Why is it the Met get free use of public transport in London but don’t travel to work in uniform when they use it? Free, visible policing.

Why not close police canteens and get the police using restaurants and shops like the rest of the working population (most policemen work 9 to 5 like anyone else)? Free, visible policing.

These two proposals on their own give you your 20% back.

Has the Met closed its in house uniform tailoring service yet? How many drivers and limos are still in use? How many residential properties and executive dining rooms? Time to clean house.

Ex-Mayor Livingstone Mayor Johnson Policing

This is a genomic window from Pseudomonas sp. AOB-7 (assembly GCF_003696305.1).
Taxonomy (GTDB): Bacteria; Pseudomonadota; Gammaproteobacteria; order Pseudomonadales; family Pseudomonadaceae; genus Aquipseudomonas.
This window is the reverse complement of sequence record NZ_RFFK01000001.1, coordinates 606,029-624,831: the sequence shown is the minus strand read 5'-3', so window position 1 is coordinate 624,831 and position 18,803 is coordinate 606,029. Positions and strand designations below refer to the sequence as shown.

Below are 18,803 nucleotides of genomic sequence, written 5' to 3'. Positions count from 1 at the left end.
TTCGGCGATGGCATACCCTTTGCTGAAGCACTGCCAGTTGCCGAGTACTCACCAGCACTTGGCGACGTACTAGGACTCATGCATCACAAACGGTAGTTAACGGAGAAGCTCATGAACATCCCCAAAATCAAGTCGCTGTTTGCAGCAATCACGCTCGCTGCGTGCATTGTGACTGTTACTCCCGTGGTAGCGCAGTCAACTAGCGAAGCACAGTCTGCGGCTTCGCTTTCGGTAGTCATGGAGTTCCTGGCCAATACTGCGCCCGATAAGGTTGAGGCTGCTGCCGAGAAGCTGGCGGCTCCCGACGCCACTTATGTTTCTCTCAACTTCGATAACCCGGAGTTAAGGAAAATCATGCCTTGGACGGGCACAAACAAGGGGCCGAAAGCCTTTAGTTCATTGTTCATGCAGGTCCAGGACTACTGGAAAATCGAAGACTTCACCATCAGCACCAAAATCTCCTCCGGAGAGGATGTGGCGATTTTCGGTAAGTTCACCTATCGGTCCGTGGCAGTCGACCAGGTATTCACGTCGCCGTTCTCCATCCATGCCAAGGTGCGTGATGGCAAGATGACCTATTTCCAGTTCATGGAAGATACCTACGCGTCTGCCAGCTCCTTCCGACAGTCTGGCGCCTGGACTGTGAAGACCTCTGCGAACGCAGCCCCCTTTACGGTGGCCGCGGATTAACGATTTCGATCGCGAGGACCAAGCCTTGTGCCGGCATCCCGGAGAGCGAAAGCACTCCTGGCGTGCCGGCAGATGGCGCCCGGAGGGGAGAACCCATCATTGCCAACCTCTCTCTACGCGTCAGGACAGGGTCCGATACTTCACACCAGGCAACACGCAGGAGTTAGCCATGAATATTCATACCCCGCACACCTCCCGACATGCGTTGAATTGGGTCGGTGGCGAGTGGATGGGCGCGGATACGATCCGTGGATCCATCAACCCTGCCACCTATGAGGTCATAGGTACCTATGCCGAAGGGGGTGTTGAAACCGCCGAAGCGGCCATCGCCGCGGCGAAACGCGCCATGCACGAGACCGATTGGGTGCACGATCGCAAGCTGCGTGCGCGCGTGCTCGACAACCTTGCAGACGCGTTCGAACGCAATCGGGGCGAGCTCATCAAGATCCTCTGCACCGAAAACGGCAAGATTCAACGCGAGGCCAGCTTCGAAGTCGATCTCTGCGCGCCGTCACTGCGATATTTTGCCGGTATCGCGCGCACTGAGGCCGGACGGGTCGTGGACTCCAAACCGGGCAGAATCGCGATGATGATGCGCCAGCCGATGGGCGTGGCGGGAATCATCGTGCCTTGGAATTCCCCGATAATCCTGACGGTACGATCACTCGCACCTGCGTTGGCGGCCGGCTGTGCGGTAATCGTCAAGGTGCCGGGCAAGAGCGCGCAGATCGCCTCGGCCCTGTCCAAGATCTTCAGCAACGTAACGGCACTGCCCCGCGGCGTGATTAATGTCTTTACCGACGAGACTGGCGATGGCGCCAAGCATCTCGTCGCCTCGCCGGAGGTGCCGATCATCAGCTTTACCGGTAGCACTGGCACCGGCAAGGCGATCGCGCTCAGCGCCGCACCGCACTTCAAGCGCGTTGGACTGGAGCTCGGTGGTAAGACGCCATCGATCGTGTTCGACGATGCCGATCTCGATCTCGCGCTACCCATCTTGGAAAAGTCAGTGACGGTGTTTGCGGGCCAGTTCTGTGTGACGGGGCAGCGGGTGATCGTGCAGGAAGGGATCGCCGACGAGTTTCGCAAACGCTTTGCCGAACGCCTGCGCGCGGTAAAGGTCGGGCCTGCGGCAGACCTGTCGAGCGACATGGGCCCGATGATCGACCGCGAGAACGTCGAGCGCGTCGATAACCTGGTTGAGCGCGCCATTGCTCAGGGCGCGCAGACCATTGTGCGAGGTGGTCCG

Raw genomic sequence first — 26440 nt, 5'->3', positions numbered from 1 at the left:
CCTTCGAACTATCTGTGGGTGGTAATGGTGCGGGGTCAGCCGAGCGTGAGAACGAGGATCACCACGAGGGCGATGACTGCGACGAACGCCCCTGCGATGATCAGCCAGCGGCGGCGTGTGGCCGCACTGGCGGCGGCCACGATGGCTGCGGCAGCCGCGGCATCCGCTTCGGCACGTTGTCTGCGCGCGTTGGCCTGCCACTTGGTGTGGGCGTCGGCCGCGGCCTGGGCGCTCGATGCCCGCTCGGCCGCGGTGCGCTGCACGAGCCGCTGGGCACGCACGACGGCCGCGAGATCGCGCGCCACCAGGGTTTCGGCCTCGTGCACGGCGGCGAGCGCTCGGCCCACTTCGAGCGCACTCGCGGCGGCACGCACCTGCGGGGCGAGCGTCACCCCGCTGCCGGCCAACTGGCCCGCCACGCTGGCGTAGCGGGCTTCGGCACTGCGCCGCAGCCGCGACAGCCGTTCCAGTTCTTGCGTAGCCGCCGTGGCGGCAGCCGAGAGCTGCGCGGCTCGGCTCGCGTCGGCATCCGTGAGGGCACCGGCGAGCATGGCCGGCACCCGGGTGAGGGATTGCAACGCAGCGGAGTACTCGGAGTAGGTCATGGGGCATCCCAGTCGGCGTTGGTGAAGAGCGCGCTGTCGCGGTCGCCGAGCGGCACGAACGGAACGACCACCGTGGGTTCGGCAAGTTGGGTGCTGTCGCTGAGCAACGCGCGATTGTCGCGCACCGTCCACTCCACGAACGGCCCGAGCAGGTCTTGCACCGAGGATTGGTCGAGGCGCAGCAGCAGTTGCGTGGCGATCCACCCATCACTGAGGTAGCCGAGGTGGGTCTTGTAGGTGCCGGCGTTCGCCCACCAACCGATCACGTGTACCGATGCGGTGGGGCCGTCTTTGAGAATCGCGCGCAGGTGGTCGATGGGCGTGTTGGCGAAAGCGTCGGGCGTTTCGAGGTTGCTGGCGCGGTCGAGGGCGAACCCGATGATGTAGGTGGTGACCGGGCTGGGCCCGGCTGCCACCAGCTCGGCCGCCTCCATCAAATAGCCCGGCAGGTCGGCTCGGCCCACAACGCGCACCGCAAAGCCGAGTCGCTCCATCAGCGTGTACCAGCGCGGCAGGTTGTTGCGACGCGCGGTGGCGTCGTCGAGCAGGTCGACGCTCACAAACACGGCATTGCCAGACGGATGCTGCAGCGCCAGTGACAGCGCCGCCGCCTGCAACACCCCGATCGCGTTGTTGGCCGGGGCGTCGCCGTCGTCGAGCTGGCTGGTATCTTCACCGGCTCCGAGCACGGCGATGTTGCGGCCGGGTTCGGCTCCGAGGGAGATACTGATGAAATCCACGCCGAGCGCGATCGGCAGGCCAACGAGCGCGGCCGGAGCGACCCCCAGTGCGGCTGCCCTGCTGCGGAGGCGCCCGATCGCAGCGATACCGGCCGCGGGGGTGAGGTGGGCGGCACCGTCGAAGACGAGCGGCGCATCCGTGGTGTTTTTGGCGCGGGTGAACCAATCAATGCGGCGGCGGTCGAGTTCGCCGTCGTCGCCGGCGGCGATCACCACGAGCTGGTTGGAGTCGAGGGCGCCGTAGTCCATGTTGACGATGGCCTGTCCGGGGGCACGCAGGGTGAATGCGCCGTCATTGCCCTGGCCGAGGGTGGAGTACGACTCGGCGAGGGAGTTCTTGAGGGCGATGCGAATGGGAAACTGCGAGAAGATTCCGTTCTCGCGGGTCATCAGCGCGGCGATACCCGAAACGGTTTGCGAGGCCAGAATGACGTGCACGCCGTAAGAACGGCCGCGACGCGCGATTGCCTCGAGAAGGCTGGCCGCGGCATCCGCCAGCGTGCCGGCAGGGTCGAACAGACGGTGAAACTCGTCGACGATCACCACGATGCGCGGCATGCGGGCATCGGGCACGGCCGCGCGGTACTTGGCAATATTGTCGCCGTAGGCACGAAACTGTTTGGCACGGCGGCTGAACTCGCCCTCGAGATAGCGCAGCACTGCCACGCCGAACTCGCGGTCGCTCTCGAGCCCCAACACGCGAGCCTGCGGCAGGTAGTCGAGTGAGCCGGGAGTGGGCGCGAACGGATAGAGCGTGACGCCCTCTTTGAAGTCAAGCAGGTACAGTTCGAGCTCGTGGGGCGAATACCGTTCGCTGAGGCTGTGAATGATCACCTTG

The Met repudiates Livingstone Safer Neighbourhood Team pledge

One of Ken Livingstone’s six main pledges, made last Wednesday, relates to policing.

Boris Johnson has admitted cutting 1,700 police officers. If I am elected, I will reverse his cuts. And I will reinstate sergeants to all 600 Safer Neighbourhood Teams, more of which will be beefed up to a minimum of nine officers.

Livingstone in particular made much of last year’s decision by the Met to pull 150 sergeants out of their Safer Neighbourhood Teams. This affected Northfield ward. When our wonderful Sergeant Gergory Fox retired last year he was not replaced. Instead the sergeant running the Ealing Common team took over ours. Of course we would have liked to have kept our sergeant but the police decided that they wanted to use their sergeants for other roles. Labour have tried to dramatise this as a decision by Mayor Boris Johnson. Of course it was not. It was an operational decision taken by the Met.